It's December; we are in Advent, the season that reminds us that we are approaching Christmas. Some of our attention is turning towards children - the Christ-child of the well-loved Nativity and Infancy stories from Luke's Gospel and the children for whom Christmas is a special time, although not always for wholesome or sacred reasons. Advent evolved in the Catholic Christian imagination, not as another Lent but responding to a sense that reflective preparation is necessary, in a way similar to how Lent functions in our spiritual journey. We might hear a few statements, or even sermons, telling us to recapture the "true meaning of Christmas"; it might be a repetitive theme, even a cliché, but maybe it's necessary, maybe we need that preparation and that true meaning even more than ever.
It is a common topic of conversation to bemoan how much earlier each year the Christmas merchandise appears in the shop windows. It has become a marketing event; and while trading is an essential part of human existence and prosperity, excessive consumerism has turned Christmas into a pagan festival. It has become the "festive season" or, worse still, "the holidays". If our celebration of the Incarnation of God as a helpless child built is upon a prior pagan midwinter festival, it is ironic that it has become more and more a hedonistic festival and that the mystery of Christmas is at best marginal.
Every child has a holy innocence; while every young person, and every grown-up too, has a hallowed dignity. Part of the narrative of the Infancy story in the gospels includes the slaughter of innocent children by a jealous ruler. Move forward two millennia and we still slaughter children: by bombing them in Aleppo, by ruining their lives through horrid abuse, by condemning them to disadvantaged childhood because of fiscal policies that let the rich grow richer at the expense of the poor. All of these are assaults on innocence, on human dignity.
There are so many evils in our world that wreck a child's right to be safe, valued and loved. The Universal Intention this month draws our attention to one of these evils. The UN's 1989 Convention requires that "every child has the right to protection from armed conflicts". Yet today, at least 300,000 boys and girls under 18 are recruited and trained to kill, guns placed in their hands. Violence is normalised in their young minds. This breach of their rights is evil. In his Universal Prayer Intention this December, Pope Francis appeals for an end to the "scandal of child soldiers". We pray with the Pope this Advent and Christmas, reminded of how the Holy Family became refugees because innocent children were being slaughtered. There are so many instances of scandalous behaviour towards children which our consumerist Christmas celebration might tempt us to forget, or ignore. We pray for the innocence of all children. In that innocence, in that helplessness, we find the place where our God wants to be found.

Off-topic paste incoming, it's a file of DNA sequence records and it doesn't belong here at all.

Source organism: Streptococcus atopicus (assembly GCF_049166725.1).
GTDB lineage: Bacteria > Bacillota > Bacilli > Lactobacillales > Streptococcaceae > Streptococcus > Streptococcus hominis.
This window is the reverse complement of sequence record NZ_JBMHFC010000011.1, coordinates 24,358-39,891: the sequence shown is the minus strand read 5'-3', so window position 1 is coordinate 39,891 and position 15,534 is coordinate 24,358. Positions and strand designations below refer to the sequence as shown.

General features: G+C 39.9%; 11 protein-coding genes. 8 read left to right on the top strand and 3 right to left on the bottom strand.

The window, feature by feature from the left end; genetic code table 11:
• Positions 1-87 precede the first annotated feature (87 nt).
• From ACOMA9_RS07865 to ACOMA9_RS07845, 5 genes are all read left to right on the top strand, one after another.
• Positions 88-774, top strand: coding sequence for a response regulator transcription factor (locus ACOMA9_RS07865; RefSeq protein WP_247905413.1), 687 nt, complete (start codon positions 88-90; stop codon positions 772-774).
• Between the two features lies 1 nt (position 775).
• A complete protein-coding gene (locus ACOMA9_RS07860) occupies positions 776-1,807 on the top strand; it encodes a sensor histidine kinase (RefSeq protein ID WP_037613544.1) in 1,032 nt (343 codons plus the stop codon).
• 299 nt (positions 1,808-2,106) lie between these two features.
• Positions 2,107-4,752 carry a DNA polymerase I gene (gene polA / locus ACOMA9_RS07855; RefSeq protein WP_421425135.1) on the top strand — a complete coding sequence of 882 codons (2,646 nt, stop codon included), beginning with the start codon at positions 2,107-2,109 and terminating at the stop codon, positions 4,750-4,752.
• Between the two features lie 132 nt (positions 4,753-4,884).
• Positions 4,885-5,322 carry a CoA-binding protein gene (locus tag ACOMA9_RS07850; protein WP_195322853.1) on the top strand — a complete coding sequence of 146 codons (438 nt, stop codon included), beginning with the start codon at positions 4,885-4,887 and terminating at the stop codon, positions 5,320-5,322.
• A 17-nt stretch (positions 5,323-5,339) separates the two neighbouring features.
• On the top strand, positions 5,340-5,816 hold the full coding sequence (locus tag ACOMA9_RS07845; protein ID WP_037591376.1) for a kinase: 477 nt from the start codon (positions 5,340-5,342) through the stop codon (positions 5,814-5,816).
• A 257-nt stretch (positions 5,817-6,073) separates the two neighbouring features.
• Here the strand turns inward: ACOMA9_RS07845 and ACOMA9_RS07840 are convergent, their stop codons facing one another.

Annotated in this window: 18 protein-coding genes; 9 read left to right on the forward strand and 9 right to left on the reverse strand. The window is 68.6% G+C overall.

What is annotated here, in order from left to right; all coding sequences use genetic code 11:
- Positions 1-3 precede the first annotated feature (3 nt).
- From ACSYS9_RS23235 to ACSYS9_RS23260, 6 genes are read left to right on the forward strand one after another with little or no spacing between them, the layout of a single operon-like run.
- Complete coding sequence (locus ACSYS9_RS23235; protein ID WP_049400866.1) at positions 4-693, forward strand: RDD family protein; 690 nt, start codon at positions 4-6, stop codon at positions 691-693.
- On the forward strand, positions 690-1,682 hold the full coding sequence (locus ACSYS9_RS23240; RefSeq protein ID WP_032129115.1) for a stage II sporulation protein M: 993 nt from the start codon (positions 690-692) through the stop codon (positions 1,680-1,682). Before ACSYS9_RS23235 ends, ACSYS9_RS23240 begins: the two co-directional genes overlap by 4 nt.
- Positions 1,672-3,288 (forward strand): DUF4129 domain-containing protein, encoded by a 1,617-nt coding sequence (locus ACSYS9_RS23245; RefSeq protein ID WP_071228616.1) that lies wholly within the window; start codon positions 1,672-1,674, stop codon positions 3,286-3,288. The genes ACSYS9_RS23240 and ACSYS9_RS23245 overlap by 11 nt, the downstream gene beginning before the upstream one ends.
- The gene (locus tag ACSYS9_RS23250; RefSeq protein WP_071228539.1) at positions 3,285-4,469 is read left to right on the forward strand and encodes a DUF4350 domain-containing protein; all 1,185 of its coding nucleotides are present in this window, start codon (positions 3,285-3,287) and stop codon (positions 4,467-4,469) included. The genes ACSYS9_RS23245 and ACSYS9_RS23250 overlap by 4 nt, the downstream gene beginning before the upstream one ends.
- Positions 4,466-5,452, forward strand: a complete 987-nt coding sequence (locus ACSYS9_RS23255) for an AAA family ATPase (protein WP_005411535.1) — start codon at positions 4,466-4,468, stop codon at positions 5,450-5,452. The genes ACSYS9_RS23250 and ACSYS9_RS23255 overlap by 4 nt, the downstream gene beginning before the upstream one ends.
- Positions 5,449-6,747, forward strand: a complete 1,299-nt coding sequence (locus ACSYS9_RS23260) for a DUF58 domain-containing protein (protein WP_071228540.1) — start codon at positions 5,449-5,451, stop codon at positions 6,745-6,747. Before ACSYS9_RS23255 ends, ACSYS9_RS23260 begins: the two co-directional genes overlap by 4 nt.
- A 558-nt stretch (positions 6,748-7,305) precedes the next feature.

Prayer Moment: Ask the Spirt of God to lead you to an inner place of quiet and calm and to give you some respite from the pre-Christmas pandemonium. Ask the Spirit to remind you that God is gazing on you now and allow God to look at you for a quiet moment. Ask, as Saint Ignatius suggested, that the Spirt might help you to ponder what the Trinity sees as they gaze upon the earth and upon everything that is happening. What do they see? Some being born, some dying; some doing good, some doing evil; more human beings than ever before treated as if they had no dignity at all, such as the greatest-ever number of forcibly-displaced people in history. Each has a name a face and a story, as Pope Francis has reminded us. Among those are thousands of children forced to bear arms at a tragically young age; lives brutalised, violence normalised, innocence lost. There is a sudden movement of compassion at the heart of the Trinity, a movement borne of sadness but also of overwhelming love; the conclusive act of redemption, which saves us from our worst selves, becomes irrevocable. What is that movement of love? How does that move in your own heart? Ask to be shown these things and notice your own response.
Scriptural Moment: The Gospel of St Luke, the Infancy Narratives, especially the Nativity (Lk.2:1-14); the Visitation (Lk.1:39-45) and the Massacre of the Innocents (Mt.2:13-18).
A Daily Offering Prayer: (taken from the Living Prayer booklet of the Pope's Prayer Network 2016):
Lord, Jesus Christ,You came among us through Mary's "yes" to God.Help me this day to say "yes" to the father's call to me,So that in my words and actions, in times of work and leisure,You can be present in me through the power of the EucharistTo heal, to comforts and to sustain.
In our Living Prayer booklet for 2017 you will find:- An explanation of the spirituality of the Apostleship of Prayer, the Global Prayer Network- Suggested forms of the daily Offering Prayer- The Monthly Intention of the Pope for the needs of the Church and the world- A brief thought-provoking reflection, written by a specialist, on that month's Intention- A calendar with the principal feast-days and the Gospel of each day's Mass.
Each month's page is perforated so may be easily detached and placed in your diary, missal or prayer-book for easy use.
Copies available from Fr Stewart at the National Office at a special price of £1.70 while stocks last. We've also our annual wall calendar available at £2.20 and, for a very limited time, bumper-packs of a calendar, a booklet and two prayer-cards for only £3.00! Limited stocks; please email your order to Fr David Stewart email: firstname.lastname@example.org